What was supposed to be a short, simple stroll up Mount Kinabalu in Borneo turned into a confrontation with the mother of all fears.
I’m going to tell you: I’m pretty brave these days. Brave to the point of cocky, even.
Everyone else on the tour was extremely nervous about climbing 4,095 metres to the summit of Mount Kinabalu, but I was not. I’d just finished walking several weeks in Italy, doing twenty to thirty kilometres a day while nursing a case of crippling tendonitis.
But this was only a two-day trek, walking six kilometres on the first day and ten on the second. And with a tour group, no less. I had this. I was going to conquer the crap out of that mountain. I was going to make that mountain my bitch.
The path up Kinabalu did not mess around: it instantly led straight up into the heavens. Porters carrying fifty-kilo loads jogged by us, dripping waterfalls of sweat down bodies sculpted from rock, to soak their highly inappropriate footwear. “Hello,” they all said as they passed, with inexplicably joyful facial expressions. “Good luck!”
And then there was us: a pack of zombies in khaki zip-off pants and moisture-wicking shirts yelling “UGH, MORE STAIRS!” at every opportunity we got.
After 3,230 metres of this, we stopped to acclimatise for the night in a cabin perched on the mountain. We all tucked into bed early so that we could be ready for the 2am summit attempt, and I went to sleep with a little smile on my face because there was no doubt about it: I was killing this mountain.
Day Two: 3 a.m
Terror froze me to the rocky wall and I gasped through a warm stream of tears. “I can’t do this. I CAN’T DO THIS!”
The small orb of my headlamp was all I had to navigate the utter blackness on the mountain. Two of my biggest fears—heights and the dark—had joined hands into one giant, overwhelming beast. I hated this mountain. Hated it.
“Don’t look down,” said the person behind me, and so, of course, I turned and shone my light downwards. The light contoured the steep face until it curled around to a drop off into spine-chilling darkness. Both of my hands clutched the safety rope to stop me rolling off and down the mountain. “I can’t do this. I can’t do this. I CAN’T DO THIS!”
I tried to turn back down, but a hand took mine and led me forward. “Trust in yourself,” a voice said. “One step at a time.” When I found the courage to take my eyes off my feet and look up, I saw my hand in the hand of our Malaysian mountain guide. I began to follow his lead, putting one jelly leg in front of the other.
We still had hours to go until sunrise: a monumental stretch of time. An eternity. I chanted in my head Don’t look down, Torre, don’t look down… and kept my focus on my feet as they shuffled forward.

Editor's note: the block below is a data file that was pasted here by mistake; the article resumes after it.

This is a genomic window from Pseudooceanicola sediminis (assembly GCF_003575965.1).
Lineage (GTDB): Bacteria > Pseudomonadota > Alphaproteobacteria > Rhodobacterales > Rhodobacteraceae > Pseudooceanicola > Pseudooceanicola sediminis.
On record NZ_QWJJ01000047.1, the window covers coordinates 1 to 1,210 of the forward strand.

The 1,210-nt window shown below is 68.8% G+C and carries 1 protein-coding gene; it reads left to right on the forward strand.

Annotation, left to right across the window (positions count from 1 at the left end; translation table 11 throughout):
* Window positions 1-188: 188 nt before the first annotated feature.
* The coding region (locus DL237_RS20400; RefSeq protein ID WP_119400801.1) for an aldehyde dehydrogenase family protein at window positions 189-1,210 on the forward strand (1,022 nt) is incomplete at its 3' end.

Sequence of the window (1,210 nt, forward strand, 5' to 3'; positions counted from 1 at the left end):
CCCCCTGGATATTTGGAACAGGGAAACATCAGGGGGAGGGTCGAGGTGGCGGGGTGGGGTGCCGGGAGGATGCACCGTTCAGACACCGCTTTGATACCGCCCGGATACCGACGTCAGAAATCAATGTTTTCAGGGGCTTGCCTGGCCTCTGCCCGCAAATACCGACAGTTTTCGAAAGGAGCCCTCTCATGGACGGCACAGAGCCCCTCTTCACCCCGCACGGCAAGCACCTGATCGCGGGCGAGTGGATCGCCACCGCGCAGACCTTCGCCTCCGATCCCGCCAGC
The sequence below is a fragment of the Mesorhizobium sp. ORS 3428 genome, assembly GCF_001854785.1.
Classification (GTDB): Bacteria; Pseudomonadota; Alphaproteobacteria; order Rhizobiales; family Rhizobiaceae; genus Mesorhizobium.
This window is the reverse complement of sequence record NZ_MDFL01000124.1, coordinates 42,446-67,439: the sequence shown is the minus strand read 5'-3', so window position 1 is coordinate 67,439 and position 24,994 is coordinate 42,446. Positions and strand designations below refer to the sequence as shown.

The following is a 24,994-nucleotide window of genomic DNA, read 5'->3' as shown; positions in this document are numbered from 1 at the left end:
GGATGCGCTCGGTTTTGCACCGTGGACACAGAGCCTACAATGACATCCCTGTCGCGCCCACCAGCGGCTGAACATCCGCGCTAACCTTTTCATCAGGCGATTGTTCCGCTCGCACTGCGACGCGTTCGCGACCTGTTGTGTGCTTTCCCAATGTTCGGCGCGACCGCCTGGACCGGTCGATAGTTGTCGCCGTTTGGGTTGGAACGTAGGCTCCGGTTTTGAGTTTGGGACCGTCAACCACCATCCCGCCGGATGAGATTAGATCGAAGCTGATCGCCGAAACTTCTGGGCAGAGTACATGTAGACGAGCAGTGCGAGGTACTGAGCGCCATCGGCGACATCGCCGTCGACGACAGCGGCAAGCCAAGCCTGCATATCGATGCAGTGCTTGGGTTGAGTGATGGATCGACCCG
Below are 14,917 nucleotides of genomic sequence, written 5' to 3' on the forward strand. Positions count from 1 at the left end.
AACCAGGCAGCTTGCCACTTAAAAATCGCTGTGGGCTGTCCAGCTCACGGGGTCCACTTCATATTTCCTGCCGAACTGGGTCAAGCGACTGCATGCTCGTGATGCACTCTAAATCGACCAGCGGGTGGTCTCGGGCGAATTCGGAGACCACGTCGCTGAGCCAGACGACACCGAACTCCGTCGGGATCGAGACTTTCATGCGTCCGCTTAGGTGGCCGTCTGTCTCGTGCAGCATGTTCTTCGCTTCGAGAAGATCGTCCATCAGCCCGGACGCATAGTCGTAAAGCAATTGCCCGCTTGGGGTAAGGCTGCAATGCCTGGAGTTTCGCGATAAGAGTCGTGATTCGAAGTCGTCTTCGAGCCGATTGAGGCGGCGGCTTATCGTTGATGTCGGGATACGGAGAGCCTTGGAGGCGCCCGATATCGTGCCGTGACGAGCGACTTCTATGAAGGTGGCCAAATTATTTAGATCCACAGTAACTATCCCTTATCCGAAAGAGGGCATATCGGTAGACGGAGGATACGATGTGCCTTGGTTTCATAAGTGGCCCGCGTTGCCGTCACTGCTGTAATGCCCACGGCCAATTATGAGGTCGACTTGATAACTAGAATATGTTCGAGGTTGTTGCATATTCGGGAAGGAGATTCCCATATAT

One foot in front of the other. I didn’t look down.
The summit looked like a cluster of moving stars in the sky. All the headlamps from all the other climbers were darting around in an excited frenzy, giving us a starry goal to fix our sights on. The velvet-black sky had paled to a muddy purple, which silhouetted the rocky bluffs and peaks.
Sunrise was coming.
“Just a little bit further,” the guide told us. “Three hundred metres.” But I knew by that point that real-life measurements don’t apply on mountaintops: a metre at altitude is ten or more at sea level. Each time I placed a foot, I considered coming to a standstill, declaring “This will do!” and watching the sunrise from where I stood: The Almost-Summit. The Good-Enough Outlook.
It was becoming difficult to breathe. Nobody was bothering to talk. The wind bit through layers of thermals whenever we stopped to rest. Though every step made it harder, it was easier to keep ascending than it was to stand still and shiver. I felt like I was on the moon, in a place I didn’t belong.
A hundred years later, we reached the summit. My head swum with exhaustion, oxygen deprivation, and disbelief. I sat down on a rock and watched the sun turn the mountain to gold.
I was laughing uncontrollably, giddy and proud.
“Um… Torre? There are rats crawling around below your feet,” a member from my group told me.
I don’t know if she was kidding or not—I didn’t look down—but I couldn’t care less, because hours before, I’d broken through a crippling fear of heights and I was sitting on top of Malaysia’s highest peak.
Rats, snakes, sharks, heights, dark…
Throw them at all me.
I will crush them.
I will make them my bitches.
My tour to Sabah Borneo was kindly sponsored by Intrepid Travel, but all opinions are my own. Climbing this mountain was a seriously challenging and rewarding experience, and I do not hesitate to recommend it to anyone who likes a bit of adventure. More information can be found here: Sabah Adventure tour in Borneo.
Torre DeRoche is the author of two travel memoirs, Love with a Chance of Drowning (2013) and The Worrier’s Guide to the End of the World (due out September 2017). She has written for The Atlantic, The Guardian Travel, The Sydney Morning Herald, Emirates, and two Lonely Planet anthologies.